Experimental conditions such as the amount of radioactivity used to label target cells, the length of the target cell labeling incubation, E:T ratios, and E:T incubation times will vary based on cell types used and should be optimized for your particular assay.  

Gamma vs. Beta Counting Efficiency

Traditionally, 51Cr is considered a gamma emitter. However, since 51Cr decays by electron capture it can be quantified by detection of the gamma ray in a gamma counter or by the detection of the more abundant Auger electrons and low energy x-rays in a liquid scintillation counting system. This is reflected in the counting efficiency in each method. In a gamma counter, counting efficiency is unlikely to be in excess of 7%. In an instrument such as the MicroBeta®, 51Cr counting efficiency is 26%.

Top


Sample protocol and data


Sample Protocol

  1. Infect P815 Target cells (2 x 106) with recombinant vaccinia virus (107 pfu) that express the nucleoprotein gene.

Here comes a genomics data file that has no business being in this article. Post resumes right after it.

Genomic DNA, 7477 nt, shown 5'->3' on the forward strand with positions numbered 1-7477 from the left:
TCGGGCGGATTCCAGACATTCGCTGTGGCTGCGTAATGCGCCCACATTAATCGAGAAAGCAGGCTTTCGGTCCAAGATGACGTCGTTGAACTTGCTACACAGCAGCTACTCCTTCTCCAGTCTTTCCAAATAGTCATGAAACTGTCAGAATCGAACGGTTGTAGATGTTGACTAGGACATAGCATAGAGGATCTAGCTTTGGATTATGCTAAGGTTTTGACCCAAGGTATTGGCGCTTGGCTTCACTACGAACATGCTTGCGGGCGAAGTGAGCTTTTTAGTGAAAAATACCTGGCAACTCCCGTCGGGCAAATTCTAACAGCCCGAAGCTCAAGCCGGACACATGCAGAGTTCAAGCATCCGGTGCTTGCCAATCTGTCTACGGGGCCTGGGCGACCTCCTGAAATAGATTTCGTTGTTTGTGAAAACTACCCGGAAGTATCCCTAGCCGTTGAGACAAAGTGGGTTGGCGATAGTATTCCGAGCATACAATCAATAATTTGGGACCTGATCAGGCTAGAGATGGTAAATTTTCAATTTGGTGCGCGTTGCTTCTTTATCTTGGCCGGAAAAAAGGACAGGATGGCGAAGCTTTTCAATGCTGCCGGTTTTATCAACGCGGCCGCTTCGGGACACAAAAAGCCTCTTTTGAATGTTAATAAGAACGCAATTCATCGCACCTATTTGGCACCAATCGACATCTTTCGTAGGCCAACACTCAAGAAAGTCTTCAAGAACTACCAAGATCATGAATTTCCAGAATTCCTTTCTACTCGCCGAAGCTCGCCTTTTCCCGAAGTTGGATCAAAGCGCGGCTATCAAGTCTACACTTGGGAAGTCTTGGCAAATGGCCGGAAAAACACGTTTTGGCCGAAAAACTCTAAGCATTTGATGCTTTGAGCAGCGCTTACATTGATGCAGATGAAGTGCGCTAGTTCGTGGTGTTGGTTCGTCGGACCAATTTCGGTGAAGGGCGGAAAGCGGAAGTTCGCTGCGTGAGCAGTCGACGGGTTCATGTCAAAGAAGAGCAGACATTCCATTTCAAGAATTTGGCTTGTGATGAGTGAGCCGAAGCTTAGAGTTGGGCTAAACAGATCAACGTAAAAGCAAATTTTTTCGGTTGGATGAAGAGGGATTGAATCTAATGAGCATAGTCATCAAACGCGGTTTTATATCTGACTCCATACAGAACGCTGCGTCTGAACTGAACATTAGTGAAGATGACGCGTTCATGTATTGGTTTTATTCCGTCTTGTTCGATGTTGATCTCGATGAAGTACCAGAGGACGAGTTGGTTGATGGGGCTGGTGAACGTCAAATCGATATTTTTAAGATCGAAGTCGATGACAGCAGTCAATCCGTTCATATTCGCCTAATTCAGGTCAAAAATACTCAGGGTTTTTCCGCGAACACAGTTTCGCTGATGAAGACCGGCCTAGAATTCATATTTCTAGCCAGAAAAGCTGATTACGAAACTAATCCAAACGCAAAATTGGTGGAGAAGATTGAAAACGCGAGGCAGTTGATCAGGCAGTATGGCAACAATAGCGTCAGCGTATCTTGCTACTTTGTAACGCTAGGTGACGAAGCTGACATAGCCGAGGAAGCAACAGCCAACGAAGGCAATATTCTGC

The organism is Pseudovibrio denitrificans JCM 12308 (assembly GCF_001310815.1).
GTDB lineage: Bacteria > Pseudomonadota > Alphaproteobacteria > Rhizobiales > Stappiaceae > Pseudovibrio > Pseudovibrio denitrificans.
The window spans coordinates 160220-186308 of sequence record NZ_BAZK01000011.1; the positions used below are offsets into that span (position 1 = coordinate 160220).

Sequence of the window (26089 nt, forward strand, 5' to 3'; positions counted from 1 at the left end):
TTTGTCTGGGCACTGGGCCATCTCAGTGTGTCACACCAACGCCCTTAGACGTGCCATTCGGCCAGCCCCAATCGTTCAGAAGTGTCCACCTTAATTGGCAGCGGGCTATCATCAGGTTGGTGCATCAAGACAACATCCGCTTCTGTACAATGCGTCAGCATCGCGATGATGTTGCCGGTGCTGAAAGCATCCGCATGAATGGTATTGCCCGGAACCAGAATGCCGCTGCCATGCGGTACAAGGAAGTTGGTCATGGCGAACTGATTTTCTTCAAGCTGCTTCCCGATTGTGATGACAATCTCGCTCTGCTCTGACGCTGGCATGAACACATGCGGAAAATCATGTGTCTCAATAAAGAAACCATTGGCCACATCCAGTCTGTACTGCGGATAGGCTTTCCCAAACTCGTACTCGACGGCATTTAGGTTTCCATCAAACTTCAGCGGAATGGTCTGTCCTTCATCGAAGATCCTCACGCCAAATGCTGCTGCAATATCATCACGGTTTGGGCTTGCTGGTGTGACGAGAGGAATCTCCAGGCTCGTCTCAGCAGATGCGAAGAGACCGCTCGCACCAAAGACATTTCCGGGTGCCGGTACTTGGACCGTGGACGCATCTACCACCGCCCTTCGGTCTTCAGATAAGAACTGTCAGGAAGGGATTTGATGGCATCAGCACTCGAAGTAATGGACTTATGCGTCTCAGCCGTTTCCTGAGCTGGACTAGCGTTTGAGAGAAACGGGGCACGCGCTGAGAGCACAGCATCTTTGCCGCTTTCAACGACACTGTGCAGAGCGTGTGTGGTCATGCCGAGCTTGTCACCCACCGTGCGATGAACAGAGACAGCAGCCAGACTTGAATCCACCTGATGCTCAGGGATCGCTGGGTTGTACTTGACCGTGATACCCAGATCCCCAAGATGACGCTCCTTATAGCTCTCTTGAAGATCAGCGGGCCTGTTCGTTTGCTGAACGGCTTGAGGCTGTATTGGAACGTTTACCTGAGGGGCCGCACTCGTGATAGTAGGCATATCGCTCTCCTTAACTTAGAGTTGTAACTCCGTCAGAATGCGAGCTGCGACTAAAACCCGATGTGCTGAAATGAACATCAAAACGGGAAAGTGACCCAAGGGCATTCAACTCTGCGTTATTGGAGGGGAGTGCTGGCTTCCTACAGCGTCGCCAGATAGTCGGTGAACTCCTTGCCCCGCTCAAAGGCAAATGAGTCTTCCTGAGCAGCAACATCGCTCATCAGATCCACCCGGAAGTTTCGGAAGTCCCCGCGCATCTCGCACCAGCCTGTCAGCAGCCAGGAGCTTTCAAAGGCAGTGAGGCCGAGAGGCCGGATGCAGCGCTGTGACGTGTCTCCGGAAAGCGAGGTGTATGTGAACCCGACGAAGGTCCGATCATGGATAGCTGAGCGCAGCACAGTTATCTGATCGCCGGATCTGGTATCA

2. Resuspend Target cells for labeling in 50 µl of IMDM (7.5% FCS) plus 50 µCi of Na251CrO4 for one hour.
  3. Wash cells and resuspend in IMDM.
  4. Add 104 Target cells/well of a round-bottom 96 well plate.
  5. Add Effector cells (CTL taken from BALB/cByJ mice immunized with the recombinant vaccinia virus) at E:T ratios of 27:1, 9:1, 3:1, and 1:1. Incubate 4 hours at 37°C.
  6. Prepare important controls (Spontaneous Release, Maximum Release) and incubate 4 hours at 37°C.
  7. Centrifuge samples and collect supernatant.
  8. Add 30 µl supernatant to a polystyrene tube (for gamma counting) and count on Wizard®.
  9. OR for liquid scintillation counting, add 30 µl of supernatant to either a PicoPlate™ well plus 250 µl MicroScint™-20 (shake plate to mix), or a LumaPlate™ well and then air dry. Seal plate and count on TopCount®.

Sample Data

Obtained from following the above Sample Protocol

chromium_lysis_ASK.jpg